[Bug 555210]

Dmitry V. Levin ldv at altlinux.org
Tue Sep 11 17:42:32 UTC 2012

There is a commit http://sourceware.org/git/?p=glibc.git;a=commitdiff;h=fedora/glibc-2.11.90-16-79-g1080954 in fedora branch that addresses this issue.
It is a part of fedora glibc package since glibc-2.11.90-17.
The current edition of the patch in fedora is http://pkgs.fedoraproject.org/cgit/glibc.git/tree/glibc-fedora-gai-rfc1918.patch

The irony is that this patch was made shortly after this bug was
suspended by the same person who suspended it.  Unfortunately, that
person in his commit gave no reference to this bug report.

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  Please assign global scope to RFC 1918 addresses in getaddrinfo()

Status in The GNU C Library:
Status in “eglibc” package in Ubuntu:
  Fix Released
Status in “eglibc” source package in Lucid:
  Fix Released
Status in “eglibc” package in Debian:
  Fix Released

Bug description:
  Currently, glibc's getaddrinfo()-implementation will prefer
  transitional IPv6 connectivity (e.g. 6to4) above RFC 1918/NAT-based
  IPv4.  Unfortunately, unnecessary use of transitional IPv6
  connectivity (which quite often does not work properly) is the single
  largest reason for client loss (end users being unable to connect)
  when dual-stacking web sites.  See for example my measurements that
  are posted at <http://thread.gmane.org/gmane.org.operators.ipv6/3248>.
  This behaviour is holding back the entire IPv6 rollout for web site
  operators, as deploying it will currently cut of access to the site
  for a not insignificant amount of users.

  The problem is that RFC 3484 did not take into account the existence
  of IPv4 NAT, assuming that RFC 1918-based IPv4 addresses is unable to
  communicate with hosts on the global internet.  As we all know, this
  is usually not the case - most home broadband deployments involve a
  CPE device that does NAT, and the end users' devices are usually
  numbered using RFC 1918-based addresses.

  Rémi Denis-Courmount has written about the underlying problems at
  length here:


  There is also a current draft that attempts to fix the issue properly:


  Quoting from this document:

  > 2.7.  To change private IPv4 address scope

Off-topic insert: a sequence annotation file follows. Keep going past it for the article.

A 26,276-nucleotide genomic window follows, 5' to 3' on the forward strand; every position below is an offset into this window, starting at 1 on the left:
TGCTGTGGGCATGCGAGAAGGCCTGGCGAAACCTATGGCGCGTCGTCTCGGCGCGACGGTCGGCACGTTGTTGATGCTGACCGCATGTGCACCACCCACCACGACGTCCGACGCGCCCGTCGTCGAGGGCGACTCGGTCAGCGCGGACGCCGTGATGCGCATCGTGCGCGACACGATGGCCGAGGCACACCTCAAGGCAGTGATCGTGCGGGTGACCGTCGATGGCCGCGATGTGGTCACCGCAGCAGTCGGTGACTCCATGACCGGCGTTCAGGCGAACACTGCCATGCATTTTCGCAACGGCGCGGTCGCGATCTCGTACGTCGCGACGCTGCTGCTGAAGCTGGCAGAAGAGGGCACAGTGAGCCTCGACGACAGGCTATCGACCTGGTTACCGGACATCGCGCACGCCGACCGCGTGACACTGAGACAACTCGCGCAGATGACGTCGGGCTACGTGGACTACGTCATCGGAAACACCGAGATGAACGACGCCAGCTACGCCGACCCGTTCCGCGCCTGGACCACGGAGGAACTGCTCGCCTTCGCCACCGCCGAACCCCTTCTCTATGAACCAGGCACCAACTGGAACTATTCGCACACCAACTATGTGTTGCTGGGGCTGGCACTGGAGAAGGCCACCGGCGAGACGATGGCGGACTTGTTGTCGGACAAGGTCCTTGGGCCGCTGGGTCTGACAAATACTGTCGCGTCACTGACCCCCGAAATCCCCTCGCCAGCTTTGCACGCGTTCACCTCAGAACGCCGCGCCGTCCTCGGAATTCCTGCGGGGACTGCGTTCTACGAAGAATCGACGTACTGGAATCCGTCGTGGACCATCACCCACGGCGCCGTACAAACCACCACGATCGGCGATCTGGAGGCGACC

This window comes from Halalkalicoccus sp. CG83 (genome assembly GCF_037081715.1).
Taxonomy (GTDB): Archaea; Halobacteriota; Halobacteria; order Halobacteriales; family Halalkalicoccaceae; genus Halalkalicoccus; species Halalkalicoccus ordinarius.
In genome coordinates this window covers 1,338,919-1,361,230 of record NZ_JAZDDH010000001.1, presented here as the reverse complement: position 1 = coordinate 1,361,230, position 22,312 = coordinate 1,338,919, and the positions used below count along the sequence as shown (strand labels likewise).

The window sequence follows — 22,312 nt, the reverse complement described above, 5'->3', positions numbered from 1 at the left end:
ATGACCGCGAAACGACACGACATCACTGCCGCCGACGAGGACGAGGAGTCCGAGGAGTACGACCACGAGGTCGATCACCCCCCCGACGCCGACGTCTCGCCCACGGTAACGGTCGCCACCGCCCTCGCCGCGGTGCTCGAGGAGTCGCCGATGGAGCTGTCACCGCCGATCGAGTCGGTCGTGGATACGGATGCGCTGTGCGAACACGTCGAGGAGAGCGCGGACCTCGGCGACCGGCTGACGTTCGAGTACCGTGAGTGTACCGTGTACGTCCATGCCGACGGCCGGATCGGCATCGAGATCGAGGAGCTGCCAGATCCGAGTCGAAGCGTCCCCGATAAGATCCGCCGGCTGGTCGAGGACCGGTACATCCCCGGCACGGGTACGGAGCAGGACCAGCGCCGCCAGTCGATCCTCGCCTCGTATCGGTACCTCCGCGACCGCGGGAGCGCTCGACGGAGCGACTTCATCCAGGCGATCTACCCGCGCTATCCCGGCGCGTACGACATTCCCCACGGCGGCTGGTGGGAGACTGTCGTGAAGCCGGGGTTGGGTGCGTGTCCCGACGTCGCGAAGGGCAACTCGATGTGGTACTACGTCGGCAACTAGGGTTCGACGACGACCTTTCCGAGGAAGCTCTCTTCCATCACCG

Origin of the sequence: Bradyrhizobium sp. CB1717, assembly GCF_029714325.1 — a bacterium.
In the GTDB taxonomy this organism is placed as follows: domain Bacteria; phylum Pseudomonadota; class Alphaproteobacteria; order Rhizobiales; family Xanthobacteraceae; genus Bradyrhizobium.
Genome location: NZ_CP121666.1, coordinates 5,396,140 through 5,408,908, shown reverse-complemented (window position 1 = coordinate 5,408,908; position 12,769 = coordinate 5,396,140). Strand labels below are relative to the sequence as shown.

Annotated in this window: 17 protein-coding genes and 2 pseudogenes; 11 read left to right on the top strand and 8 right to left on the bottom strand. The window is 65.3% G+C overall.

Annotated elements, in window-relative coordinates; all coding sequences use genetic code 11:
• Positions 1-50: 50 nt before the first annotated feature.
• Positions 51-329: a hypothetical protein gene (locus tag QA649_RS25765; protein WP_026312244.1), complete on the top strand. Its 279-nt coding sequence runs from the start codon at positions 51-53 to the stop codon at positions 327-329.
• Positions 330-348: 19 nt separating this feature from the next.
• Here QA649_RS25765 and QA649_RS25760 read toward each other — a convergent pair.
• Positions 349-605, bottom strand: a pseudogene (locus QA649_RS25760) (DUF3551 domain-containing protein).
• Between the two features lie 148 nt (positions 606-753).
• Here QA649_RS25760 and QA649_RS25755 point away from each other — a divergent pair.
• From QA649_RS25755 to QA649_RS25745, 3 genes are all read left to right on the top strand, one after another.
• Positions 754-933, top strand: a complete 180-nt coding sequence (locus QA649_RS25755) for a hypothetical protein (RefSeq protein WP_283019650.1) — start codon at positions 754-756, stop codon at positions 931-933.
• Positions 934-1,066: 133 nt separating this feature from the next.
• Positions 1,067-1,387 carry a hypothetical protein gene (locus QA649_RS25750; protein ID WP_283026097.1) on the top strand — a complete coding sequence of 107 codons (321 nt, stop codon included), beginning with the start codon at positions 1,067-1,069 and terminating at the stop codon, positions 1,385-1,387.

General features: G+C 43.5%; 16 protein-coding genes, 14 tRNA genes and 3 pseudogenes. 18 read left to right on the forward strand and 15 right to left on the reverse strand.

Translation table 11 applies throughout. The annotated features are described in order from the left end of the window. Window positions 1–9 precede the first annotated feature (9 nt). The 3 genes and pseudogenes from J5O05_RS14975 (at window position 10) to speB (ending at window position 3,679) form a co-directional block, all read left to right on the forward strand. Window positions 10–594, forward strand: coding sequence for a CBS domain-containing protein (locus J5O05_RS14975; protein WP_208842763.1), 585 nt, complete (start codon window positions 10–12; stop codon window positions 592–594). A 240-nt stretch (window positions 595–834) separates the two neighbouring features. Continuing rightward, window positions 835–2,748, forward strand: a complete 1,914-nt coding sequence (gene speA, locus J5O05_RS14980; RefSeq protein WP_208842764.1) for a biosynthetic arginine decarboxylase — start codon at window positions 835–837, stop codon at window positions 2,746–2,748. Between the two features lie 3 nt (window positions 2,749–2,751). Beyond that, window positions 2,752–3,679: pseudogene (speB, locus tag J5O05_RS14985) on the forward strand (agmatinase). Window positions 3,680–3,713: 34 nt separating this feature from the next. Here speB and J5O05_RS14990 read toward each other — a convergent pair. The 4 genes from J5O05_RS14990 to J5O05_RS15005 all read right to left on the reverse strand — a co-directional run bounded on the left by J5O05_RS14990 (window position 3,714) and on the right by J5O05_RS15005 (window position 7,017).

>    As detailed in Remi's draft [I-D.denis-v6ops-nat-addrsel], when a
  >    host is in NATed site, and has a private IPv4 address and
  >    transitional addresses like 6to4 and Teredo, the host chooses
  >    transitional IPv6 address to access most of the dual-stack servers.
  >    This is because private IPv4 address is defined to be site-local
  >    scope, and as in RFC 3484, the scope matching rules (Rule 2) set
  >    lower priority for private IPv4 address.
  >    By changing the address scope of private IPv4 address to global, this
  >    problem can be solved.

  In fact, both FreeBSD and Microsoft has already made this change.  It
  is quite telling that it was Microsoft who authored RFC 3484 to begin
  with, so I regard that a clear admission that the RFC has problems in
  this regard.

  I have requested that the upstream glibc make the change:


  However, the feedback I got from Ulrich Drepper was basically that
  while he agrees with me that there is a real problem here, he is
  reluctant to make the change before the standardisation process has
  finished.  However, he do go on to suggest that the distributions
  could work around the problem in the meanwhile.

  I request that Ubuntu do exactly that.  Time is of the essence;  some
  predict that we're running out of IPv4 addresses within a year (cf.
  http://ipv4depletion.com) and so we need to get the IPv6 rollout going
  as soon as possible.  To do that, though, we first need to fix the
  operational issues that holds it back - and this is one of them.

  Thanks for considering!


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